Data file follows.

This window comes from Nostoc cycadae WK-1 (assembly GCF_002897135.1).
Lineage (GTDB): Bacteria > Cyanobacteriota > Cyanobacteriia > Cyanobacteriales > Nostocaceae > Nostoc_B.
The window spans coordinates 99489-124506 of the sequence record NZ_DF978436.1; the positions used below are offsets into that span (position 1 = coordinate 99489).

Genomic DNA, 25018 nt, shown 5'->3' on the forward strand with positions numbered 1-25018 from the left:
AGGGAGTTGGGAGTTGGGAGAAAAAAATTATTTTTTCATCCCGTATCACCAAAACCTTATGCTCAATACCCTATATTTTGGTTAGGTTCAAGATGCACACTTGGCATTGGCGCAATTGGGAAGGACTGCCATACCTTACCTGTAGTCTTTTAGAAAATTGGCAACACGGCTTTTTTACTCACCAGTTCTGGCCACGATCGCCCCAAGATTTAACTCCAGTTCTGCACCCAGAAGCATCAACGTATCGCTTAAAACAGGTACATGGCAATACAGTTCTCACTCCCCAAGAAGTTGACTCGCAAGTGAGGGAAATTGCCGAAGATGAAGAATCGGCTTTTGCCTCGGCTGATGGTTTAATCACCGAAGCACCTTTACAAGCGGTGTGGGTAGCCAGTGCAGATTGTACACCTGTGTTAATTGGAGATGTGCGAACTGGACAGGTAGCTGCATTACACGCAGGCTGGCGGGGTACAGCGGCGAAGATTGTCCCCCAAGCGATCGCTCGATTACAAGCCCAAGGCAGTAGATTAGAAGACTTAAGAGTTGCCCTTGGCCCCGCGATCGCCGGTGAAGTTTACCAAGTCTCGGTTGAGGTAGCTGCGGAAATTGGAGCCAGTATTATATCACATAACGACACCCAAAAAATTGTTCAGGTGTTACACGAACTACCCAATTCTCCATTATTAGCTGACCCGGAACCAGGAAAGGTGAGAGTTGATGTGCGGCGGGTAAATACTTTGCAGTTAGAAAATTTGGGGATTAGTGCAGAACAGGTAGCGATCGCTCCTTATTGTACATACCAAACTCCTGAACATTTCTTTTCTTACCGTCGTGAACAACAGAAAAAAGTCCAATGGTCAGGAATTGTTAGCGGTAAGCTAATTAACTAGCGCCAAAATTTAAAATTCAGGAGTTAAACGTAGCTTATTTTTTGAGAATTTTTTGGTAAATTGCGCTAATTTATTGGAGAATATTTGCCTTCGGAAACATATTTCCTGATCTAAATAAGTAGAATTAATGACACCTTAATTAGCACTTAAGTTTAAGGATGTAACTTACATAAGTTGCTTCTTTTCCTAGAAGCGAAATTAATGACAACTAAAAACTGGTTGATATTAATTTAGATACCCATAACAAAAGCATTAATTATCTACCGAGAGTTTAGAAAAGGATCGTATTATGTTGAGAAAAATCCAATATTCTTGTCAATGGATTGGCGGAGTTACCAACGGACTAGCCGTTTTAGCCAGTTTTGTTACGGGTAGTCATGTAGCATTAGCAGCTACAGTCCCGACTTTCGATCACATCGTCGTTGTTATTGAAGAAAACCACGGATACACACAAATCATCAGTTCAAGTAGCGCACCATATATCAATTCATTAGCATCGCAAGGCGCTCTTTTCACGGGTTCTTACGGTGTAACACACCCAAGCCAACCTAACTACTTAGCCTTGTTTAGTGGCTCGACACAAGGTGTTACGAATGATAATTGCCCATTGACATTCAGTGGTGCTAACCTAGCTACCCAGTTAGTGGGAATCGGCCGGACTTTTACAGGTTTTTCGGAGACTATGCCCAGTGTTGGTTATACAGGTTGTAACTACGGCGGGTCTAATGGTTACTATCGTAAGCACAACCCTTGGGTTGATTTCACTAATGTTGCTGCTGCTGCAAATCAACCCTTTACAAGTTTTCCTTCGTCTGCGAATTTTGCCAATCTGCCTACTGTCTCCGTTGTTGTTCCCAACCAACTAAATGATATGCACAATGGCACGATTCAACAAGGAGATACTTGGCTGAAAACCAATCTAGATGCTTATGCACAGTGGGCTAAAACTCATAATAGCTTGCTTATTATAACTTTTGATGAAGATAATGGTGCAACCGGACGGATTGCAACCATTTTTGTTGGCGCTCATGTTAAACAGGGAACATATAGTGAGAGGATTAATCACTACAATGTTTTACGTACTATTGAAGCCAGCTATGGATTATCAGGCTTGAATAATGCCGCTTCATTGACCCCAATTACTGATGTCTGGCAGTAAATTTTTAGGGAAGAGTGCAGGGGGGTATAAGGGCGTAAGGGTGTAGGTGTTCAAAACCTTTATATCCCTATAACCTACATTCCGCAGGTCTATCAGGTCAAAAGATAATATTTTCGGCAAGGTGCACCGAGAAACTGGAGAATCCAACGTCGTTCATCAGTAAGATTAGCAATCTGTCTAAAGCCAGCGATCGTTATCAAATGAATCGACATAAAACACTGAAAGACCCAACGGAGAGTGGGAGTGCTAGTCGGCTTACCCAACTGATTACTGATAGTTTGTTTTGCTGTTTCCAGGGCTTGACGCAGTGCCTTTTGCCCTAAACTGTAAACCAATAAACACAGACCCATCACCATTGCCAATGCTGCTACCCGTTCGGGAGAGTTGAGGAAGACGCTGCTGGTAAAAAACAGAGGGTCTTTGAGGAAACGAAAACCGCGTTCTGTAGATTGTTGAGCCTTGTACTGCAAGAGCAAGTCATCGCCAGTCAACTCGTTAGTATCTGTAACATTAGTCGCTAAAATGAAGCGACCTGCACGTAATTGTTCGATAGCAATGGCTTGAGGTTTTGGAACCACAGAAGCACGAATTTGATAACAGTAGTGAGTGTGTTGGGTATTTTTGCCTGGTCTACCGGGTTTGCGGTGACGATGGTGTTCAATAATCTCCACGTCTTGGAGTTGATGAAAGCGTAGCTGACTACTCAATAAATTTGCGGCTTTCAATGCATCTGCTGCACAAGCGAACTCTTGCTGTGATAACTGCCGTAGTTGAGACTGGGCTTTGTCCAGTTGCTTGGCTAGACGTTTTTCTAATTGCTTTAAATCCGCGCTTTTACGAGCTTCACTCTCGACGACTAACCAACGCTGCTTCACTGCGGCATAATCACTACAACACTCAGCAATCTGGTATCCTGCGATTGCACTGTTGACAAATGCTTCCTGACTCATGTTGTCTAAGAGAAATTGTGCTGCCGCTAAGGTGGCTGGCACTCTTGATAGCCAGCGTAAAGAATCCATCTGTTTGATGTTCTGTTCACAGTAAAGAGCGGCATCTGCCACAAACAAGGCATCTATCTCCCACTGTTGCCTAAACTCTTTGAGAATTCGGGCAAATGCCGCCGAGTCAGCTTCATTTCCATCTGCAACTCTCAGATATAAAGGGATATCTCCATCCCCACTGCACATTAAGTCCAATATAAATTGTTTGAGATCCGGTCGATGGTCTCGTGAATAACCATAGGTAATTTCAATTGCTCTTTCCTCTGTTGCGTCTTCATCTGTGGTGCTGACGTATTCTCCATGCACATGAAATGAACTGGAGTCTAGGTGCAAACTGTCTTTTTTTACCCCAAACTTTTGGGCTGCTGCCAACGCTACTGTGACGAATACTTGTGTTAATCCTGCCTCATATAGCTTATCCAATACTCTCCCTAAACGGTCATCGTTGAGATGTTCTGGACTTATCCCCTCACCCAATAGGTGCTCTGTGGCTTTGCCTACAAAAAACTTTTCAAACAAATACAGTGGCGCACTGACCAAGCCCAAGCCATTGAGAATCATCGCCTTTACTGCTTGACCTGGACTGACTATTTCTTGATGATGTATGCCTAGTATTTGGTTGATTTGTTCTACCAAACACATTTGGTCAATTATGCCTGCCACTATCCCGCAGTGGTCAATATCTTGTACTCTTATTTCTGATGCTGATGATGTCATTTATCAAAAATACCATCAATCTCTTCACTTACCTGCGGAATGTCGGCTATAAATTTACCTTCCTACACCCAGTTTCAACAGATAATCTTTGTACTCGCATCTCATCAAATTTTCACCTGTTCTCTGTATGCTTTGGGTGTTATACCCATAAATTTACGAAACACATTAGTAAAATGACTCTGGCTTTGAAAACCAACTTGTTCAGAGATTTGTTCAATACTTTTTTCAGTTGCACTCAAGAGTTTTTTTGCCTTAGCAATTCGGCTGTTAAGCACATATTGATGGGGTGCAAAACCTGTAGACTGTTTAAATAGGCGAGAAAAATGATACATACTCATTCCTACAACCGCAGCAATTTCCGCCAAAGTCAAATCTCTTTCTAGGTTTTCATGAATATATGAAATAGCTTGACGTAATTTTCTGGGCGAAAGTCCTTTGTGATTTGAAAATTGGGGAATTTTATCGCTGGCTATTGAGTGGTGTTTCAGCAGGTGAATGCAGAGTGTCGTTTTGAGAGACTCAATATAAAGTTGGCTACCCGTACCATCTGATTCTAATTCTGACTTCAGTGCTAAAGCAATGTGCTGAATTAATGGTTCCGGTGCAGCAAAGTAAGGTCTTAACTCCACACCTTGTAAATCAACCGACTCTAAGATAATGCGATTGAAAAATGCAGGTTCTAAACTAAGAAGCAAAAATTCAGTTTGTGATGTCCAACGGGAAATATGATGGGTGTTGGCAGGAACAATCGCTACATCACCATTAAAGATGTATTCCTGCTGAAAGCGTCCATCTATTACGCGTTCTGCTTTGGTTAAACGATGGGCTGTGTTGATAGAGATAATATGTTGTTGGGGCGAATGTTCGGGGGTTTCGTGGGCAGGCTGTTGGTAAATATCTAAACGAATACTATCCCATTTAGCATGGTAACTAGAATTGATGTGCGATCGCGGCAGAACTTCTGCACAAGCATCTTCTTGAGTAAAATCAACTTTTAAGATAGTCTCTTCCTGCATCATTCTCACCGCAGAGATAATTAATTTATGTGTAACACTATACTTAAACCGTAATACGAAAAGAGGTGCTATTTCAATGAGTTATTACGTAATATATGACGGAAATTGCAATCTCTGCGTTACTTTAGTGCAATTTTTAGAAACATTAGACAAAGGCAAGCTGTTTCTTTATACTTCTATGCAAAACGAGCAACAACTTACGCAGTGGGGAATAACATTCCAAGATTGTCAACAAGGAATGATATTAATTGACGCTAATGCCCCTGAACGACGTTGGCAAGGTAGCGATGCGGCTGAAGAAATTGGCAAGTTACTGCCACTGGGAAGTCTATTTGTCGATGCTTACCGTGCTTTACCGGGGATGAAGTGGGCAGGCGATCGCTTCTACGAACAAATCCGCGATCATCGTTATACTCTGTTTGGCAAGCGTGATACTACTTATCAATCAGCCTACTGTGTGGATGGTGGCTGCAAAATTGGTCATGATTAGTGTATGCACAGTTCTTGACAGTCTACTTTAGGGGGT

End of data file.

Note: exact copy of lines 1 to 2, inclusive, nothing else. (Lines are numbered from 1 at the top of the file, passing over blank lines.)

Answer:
This window comes from Nostoc cycadae WK-1 (assembly GCF_002897135.1).
Lineage (GTDB): Bacteria > Cyanobacteriota > Cyanobacteriia > Cyanobacteriales > Nostocaceae > Nostoc_B.